Exploring Differences in Drug Response With Dr Namandjé N. Bumpus
Exploring Differences in Drug Response With Dr Namandjé N. Bumpus
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For the same dose of the same drug, two individuals might experience very different effects. This variation in drug response can be impacted by several drug-specific, genetic, biological, and environmental factors, and the interplay between these factors.
Genetic variation in key genes implicated in the metabolism or transport of a drug can influence a patient’s personalized risk of adverse events or treatment failure. Sex-based differences can also influence drug response.
In this interview, Namandje N. Bumpus, Ph.D, Associate Dean for Basic Research and Associate Professor of Medicine from Johns Hopkins, elaborates on her work exploring the differences between people in relation to drug response. She highlights key findings from work focused on the treatment of HIV and discusses the prospect of personalized drug dosage.
Laura Lansdowne (LL): Could tell me a bit more about the specific approaches you are using to explore the differences between people and drug response, and highlight some of the benefits of using a variety of different models?
Namandjé Bumpus (NB): We use genetic approaches to try and see if there are differences in gene expression or gene regulation. We are pharmacology labs, so we're often looking at differences and drug response. We use a lot of mass spectrometry (MS) to measure drugs to see if levels might be different between males and females, for instance. We even have an MS-based imaging approach, whereby we can take a slice of tissue from an animal, image it with MS and see what drugs are present. And we've looked to see if there are sex differences, for instance, in drug distribution. We have actually had some indication that there are differences.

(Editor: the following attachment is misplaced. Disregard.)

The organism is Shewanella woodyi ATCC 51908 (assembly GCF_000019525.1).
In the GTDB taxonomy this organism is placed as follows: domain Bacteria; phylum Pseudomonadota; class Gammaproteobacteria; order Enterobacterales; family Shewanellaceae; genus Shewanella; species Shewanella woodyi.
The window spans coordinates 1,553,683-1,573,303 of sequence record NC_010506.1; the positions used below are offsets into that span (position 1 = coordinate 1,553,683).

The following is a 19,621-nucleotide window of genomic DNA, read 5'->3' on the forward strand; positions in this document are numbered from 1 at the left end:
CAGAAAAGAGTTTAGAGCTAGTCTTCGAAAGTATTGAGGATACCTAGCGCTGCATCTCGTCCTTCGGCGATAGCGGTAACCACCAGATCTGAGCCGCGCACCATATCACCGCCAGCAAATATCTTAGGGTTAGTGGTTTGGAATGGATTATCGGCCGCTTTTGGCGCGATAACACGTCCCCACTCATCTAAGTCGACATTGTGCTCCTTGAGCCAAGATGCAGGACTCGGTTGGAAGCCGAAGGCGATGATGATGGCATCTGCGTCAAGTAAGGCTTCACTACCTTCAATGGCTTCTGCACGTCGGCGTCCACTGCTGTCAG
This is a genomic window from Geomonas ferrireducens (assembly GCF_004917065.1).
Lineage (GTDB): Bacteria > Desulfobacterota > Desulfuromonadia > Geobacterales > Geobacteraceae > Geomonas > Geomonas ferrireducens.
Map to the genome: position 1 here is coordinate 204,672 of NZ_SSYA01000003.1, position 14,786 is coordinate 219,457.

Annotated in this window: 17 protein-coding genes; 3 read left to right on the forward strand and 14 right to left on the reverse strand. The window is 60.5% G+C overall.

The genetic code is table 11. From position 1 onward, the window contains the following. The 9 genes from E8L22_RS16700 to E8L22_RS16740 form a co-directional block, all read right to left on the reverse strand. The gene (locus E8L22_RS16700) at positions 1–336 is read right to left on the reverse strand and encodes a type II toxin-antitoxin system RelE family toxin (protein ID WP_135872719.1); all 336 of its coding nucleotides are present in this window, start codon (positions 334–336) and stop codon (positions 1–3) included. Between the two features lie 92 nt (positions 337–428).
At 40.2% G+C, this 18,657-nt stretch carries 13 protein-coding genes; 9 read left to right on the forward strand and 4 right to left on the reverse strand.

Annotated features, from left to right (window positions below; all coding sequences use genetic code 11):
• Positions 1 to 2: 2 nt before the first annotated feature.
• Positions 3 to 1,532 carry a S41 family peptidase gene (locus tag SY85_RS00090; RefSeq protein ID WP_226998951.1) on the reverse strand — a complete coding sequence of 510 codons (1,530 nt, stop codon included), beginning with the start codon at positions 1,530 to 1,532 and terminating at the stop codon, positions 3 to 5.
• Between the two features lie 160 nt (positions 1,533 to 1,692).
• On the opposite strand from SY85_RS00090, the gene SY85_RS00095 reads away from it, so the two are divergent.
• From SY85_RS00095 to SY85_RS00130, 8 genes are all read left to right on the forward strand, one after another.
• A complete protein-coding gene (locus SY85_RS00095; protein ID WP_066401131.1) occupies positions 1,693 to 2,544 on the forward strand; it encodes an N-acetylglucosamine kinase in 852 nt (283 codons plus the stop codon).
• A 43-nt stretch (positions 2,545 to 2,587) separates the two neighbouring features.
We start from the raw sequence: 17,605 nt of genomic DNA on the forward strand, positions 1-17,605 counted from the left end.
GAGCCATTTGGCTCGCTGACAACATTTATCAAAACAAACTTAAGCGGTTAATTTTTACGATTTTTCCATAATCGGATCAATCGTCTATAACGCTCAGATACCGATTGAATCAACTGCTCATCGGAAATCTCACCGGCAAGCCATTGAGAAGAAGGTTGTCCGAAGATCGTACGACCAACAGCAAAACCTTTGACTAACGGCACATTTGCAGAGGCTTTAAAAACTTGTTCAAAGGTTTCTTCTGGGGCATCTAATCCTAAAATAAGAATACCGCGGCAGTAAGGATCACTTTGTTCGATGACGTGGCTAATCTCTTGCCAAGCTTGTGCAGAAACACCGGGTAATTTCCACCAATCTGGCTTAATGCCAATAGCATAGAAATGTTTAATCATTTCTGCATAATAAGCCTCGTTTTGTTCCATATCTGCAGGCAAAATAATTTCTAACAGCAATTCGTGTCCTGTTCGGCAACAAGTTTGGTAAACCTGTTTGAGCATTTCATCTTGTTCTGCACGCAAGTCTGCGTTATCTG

Sex differences are published. We know there are sex differences, especially in the case of drug metabolism for instance. I think it's just a case of ensuring people are doing the work to look at response in both sexes in any animal model they're using and as we mentioned, humans too. It is important to ensure that human studies also have representation of men and women across different regions of geographic origin.
LL: You mention that most of your work is focused on drugs used to treat HIV – I was wondering if you could elaborate on your work in this area – are there any key findings from your research that you could highlight to me?
NB: Our work with HIV looks more at differences related to ethnicity, and the genetic basis for these differences. We haven't focused so much on sex differences, even though others have published some work in that area. In one of our published studies, we investigated a HIV drug called maraviroc, that inhibits entry of HIV into the cell. This drug is used for treatment of HIV, but it is also thought to be a potential approach to HIV prevention, since it inhibits entry of the virus into the cell. We wanted to figure which enzymes within the human body are responsible for metabolizing the drug, because there were some observed inter-individual differences between people in terms of the levels of the drug.
We found that the pathway and more specifically the protein that metabolizes maraviroc to help clear it from the body, was cytochrome P450 3A5. This really excited us because cytochrome P450 3A5 is extremely polymorphic. Approximately 85–90% of people of European descent have a genetic mutation that results in them not expressing this protein, or in cases where they do express the protein, it isn’t functional. Whereas approximately 50% of people of African descent have high levels of the protein – they have two full copies of the gene.
We looked at people that had the genetic variants that lead to no expression, versus the genetic variants that result in high activity and there was a big difference in the blood levels of maraviroc. So by genotyping these people and giving them the drug, we saw that those with the genetic variant that causes high activity of the protein had reduced levels of the drug indicating a potential need to increase the dose in those individuals.